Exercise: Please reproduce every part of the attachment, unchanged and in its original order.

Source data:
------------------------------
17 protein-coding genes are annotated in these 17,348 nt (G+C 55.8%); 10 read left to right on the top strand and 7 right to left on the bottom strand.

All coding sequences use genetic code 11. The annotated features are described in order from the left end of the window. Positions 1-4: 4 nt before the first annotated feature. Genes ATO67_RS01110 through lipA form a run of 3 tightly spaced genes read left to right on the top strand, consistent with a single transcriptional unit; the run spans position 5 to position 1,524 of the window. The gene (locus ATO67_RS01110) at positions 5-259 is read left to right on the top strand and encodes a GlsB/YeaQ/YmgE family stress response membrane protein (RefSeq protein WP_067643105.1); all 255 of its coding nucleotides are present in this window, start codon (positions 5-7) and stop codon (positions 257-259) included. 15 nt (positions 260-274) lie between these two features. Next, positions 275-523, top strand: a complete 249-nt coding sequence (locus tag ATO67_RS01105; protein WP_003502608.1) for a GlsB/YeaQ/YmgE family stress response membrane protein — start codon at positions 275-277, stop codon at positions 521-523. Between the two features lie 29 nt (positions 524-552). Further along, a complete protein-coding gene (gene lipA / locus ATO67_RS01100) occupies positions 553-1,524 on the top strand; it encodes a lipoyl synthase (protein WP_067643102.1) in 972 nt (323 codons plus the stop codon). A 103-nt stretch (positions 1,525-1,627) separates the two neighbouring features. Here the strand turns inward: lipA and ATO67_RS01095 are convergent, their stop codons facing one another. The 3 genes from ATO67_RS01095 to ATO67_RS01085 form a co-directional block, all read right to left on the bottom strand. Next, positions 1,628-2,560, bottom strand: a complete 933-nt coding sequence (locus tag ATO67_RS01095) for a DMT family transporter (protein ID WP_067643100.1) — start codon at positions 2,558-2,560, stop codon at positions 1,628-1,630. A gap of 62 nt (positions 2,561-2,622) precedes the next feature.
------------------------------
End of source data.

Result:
17 protein-coding genes are annotated in these 17,348 nt (G+C 55.8%); 10 read left to right on the top strand and 7 right to left on the bottom strand.

All coding sequences use genetic code 11. The annotated features are described in order from the left end of the window. Positions 1-4: 4 nt before the first annotated feature. Genes ATO67_RS01110 through lipA form a run of 3 tightly spaced genes read left to right on the top strand, consistent with a single transcriptional unit; the run spans position 5 to position 1,524 of the window. The gene (locus ATO67_RS01110) at positions 5-259 is read left to right on the top strand and encodes a GlsB/YeaQ/YmgE family stress response membrane protein (RefSeq protein WP_067643105.1); all 255 of its coding nucleotides are present in this window, start codon (positions 5-7) and stop codon (positions 257-259) included. 15 nt (positions 260-274) lie between these two features. Next, positions 275-523, top strand: a complete 249-nt coding sequence (locus tag ATO67_RS01105; protein WP_003502608.1) for a GlsB/YeaQ/YmgE family stress response membrane protein — start codon at positions 275-277, stop codon at positions 521-523. Between the two features lie 29 nt (positions 524-552). Further along, a complete protein-coding gene (gene lipA / locus ATO67_RS01100) occupies positions 553-1,524 on the top strand; it encodes a lipoyl synthase (protein WP_067643102.1) in 972 nt (323 codons plus the stop codon). A 103-nt stretch (positions 1,525-1,627) separates the two neighbouring features. Here the strand turns inward: lipA and ATO67_RS01095 are convergent, their stop codons facing one another. The 3 genes from ATO67_RS01095 to ATO67_RS01085 form a co-directional block, all read right to left on the bottom strand. Next, positions 1,628-2,560, bottom strand: a complete 933-nt coding sequence (locus tag ATO67_RS01095) for a DMT family transporter (protein ID WP_067643100.1) — start codon at positions 2,558-2,560, stop codon at positions 1,628-1,630. A gap of 62 nt (positions 2,561-2,622) precedes the next feature.